I was raised in a non-liturgical church tradition. That didn’t mean we didn’t have a worship liturgy, just that we didn’t call it that.
Part of that upbringing was a disdain for written prayers, except, of course, The Lord’s Prayer. The theory was that God wanted to hear what was on our hearts, spontaneous thoughts, not what someone else had written out for us to pray.
As I got older my thinking shifted a little. I remember a conversation with a friend who had, I had noticed, written out his prayer before praying in a congregation setting. I didn’t understand why he needed to do that.
Turns out he was nervous about public speaking. He was no less heart-felt, but he didn’t want to freeze up, to stammer, and detract from other’s worship. I could understand that.
I haven’t adopted that practice myself. When I am asked to pray publicly I just trust the Holy Spirit to give me the words. Sometimes I have no idea what I have said.
Still, I have developed an appreciation for liturgy, for the comfort of familiar rites. I was at an Orthodox funeral service recently where there was lots of repetition, but I understood the need. Sometimes it takes repetition to cut through the grief with hope.
It is that appreciation that led me to Sheltering Mercy – Prayers inspired by the Psalms. Ryan Whitaker Smith and Dan Wilt have taken the first 75 of the Biblical Psalms and recast them as prayers. I was curious as to their efforts.
Basically they have taken the verses of The Psalms, written originally as musical lyrics, and reimagined them as free verse prayers. It is an interesting result.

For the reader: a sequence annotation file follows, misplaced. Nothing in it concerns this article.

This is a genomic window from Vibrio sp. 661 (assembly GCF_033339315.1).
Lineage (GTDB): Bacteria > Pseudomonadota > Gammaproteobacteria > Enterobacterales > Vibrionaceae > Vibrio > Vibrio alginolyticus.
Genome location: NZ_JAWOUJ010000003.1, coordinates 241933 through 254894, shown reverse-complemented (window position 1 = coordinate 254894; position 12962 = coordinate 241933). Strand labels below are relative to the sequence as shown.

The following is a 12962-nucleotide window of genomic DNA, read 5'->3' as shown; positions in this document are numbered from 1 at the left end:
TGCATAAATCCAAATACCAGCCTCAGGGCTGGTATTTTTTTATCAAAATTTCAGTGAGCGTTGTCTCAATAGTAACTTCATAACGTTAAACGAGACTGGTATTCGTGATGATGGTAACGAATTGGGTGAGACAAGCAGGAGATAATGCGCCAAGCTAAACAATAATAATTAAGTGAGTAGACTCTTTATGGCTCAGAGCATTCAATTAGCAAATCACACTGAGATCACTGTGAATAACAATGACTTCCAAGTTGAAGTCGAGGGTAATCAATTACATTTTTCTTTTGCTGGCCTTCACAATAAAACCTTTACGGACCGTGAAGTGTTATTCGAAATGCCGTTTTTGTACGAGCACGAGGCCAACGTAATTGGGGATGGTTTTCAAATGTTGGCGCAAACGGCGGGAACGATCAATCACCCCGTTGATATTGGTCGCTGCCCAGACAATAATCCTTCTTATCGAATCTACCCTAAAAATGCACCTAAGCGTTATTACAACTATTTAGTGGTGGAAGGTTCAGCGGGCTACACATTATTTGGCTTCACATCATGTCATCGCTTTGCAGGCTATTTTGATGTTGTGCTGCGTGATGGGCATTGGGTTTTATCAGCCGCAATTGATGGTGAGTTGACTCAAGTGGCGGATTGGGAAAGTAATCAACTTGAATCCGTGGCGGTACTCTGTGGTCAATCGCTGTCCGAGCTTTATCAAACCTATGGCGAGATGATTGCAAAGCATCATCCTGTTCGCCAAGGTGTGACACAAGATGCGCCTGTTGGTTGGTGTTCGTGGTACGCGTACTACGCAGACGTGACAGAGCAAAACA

For me, many of the originals sound like prayers. I’m not sure these newer versions are needed. However, freed from the constrains of translation, the authors can breathe new life, at times into these 3,000-year old words.
Their version of Psalm 2, for example, was one that I could very easily see myslef praying. It starts: Lord, sometimes I am burdened by the politics of earth; the serpentine plots of the proud; the ruthless maneuvering of the underhanded and the double-dealing.
I think anyone who has ever worked in politics could echo that prayer.
Smith and Wilt have taken full advantage of seeing how the Psalms are an integral part of other scriptures, and have worked some non-Psalm passages into their prayers. Occasionally they range even further afield, as their pryaer inspired by the 23rd Psalm, perhaps the best-known of David’s songs, looks to C.S. Lewis’s Narnia: You are the shepherd of my soul, guiding me to places of rest, far from the noise and clamor…Lead me Lord. Further Up. Further In.
As a “book” to be read from cover to cover, I’m not sure Sheltering Mercy works. But then, it isn’t intended to be read that way. Each morsel is to be savored individually, considered on its own at leisure, not abandoned for whatever is coming next.
The chapters are not merely numbered (as most of the Psalms are, but have titles that hint to the prayer subject: “A Hypocrite Hymn,” “Restorer of Broken Things,” and “Patient Chrysalis” seemed to me to be drawing the reader to explore more.
This is a devotional piece, an accompaniment to Scripture reading. I can see that many people would use this work as part of their daily quiet time with God, either beginning or ending with one of these prayers.
When I first picked up the book I wasn’t all that impressed. That must have been something to do with my mood, becasue the next time I looked at it I found the prayers speaking to me, illuminating the psalm in a new way. Which shows that first impressions don’t have to be final.
There are 150 Psalms in The Bible. With only the first 75 covered in Sheltering Mercy, I’m sure another volume is on the way.
“Book has been provided courtesy of Baker Publishing Group and Graf-Martin Communications Inc.“